Step 5: Shading Lighter Areas

As you move to lighter areas, you have a number of options how to darken the wood, each with their own look:
1. Sparse darker dotting: easiest but leaves visible texture/pattern. Used on the bluetit, robin and blackbird. Make dots as before, spacing them to give paler shades. I really like this method, as it is a style I often use with a fineliner pen.
2. Pale dense dotting: difficult as occasional dark dots can appear. Used on the wing of the bluetit and the neck of the duck. Make dots much paler, rather than varying density. This is tricky because the time window at the right darkness is very short. To make it easier, I recommend several taps rather than holding the tip on. Gradually build up the heat with a series of 1/10 second taps
3. Scribble:

Step 6: Finishing Off

Firstly, I like to add a small amount of scenery to give context to the bird. Don’t add too much or the coaster will look too busy and the bird won’t stand out.

Once the composition is complete, you can check you are happy with the relative darkness of the various areas. This is the time to work up any areas you started cautiously with and get the level of contrast you want.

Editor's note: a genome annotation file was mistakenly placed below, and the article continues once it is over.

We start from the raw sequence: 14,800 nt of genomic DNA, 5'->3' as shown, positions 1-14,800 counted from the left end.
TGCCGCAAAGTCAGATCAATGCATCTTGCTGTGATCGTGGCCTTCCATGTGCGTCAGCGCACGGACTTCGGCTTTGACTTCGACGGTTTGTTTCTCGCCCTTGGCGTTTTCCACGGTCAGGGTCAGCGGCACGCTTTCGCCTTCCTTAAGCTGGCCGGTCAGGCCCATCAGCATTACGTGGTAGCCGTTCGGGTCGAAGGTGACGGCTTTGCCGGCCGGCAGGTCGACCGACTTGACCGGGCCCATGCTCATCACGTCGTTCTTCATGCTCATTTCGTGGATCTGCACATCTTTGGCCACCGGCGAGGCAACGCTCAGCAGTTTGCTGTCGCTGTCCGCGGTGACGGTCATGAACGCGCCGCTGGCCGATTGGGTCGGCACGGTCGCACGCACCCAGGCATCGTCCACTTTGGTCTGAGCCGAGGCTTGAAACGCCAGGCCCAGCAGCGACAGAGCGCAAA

Use scribble or tap-dotting to darken areas you think need it, noting that once an area is browned, it takes much less time to darken it further than it did from raw.

Finally, I add some stick on feet to the underside to prevent scratching any tables.

Step 7: And You Are Done!

Hopefully you have now completed your first masterpiece.

A couple of important things to point out:
1. Stop when it is done: don’t be tempted to keep darkening and darkening until your wood is a frazzled ember!
2. Beware of lacquers and oils: It is tempting to add varnish, lacquer or oil to the wood, but this may affect your artwork. I made the mistake of applying Danish oil to some of my work, and it really messed up the image contrast. Much of the browning seemed to dissolve and be washed away, while at the same time the wood grain was darkened. I ended up re-burning most of the images (with fume extraction). I’d suggest testing any finish you intend to use on a scrap with some sample wood burning to check it won’t ruin your work.

I hope you have enjoyed this instructable, if so please vote for me in the woodwork contest.